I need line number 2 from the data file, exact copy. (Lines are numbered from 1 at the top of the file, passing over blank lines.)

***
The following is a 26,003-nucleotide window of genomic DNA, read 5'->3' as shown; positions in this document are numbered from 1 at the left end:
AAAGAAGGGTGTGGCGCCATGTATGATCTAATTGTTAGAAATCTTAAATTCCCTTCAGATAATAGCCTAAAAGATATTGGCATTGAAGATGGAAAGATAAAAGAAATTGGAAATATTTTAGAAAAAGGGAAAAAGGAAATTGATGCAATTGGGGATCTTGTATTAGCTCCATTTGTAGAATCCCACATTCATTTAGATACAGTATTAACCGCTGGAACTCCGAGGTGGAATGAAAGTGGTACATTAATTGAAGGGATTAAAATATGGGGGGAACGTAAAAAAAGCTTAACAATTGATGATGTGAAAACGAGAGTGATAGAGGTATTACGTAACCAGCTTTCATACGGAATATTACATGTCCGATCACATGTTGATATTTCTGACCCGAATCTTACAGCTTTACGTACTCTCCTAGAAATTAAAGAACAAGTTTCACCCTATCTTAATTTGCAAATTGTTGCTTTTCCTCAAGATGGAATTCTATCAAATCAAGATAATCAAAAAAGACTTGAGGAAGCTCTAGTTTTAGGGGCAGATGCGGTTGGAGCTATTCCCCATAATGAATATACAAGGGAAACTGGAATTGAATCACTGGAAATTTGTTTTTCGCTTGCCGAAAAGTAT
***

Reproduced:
AAAGAAGGGTGTGGCGCCATGTATGATCTAATTGTTAGAAATCTTAAATTCCCTTCAGATAATAGCCTAAAAGATATTGGCATTGAAGATGGAAAGATAAAAGAAATTGGAAATATTTTAGAAAAAGGGAAAAAGGAAATTGATGCAATTGGGGATCTTGTATTAGCTCCATTTGTAGAATCCCACATTCATTTAGATACAGTATTAACCGCTGGAACTCCGAGGTGGAATGAAAGTGGTACATTAATTGAAGGGATTAAAATATGGGGGGAACGTAAAAAAAGCTTAACAATTGATGATGTGAAAACGAGAGTGATAGAGGTATTACGTAACCAGCTTTCATACGGAATATTACATGTCCGATCACATGTTGATATTTCTGACCCGAATCTTACAGCTTTACGTACTCTCCTAGAAATTAAAGAACAAGTTTCACCCTATCTTAATTTGCAAATTGTTGCTTTTCCTCAAGATGGAATTCTATCAAATCAAGATAATCAAAAAAGACTTGAGGAAGCTCTAGTTTTAGGGGCAGATGCGGTTGGAGCTATTCCCCATAATGAATATACAAGGGAAACTGGAATTGAATCACTGGAAATTTGTTTTTCGCTTGCCGAAAAGTAT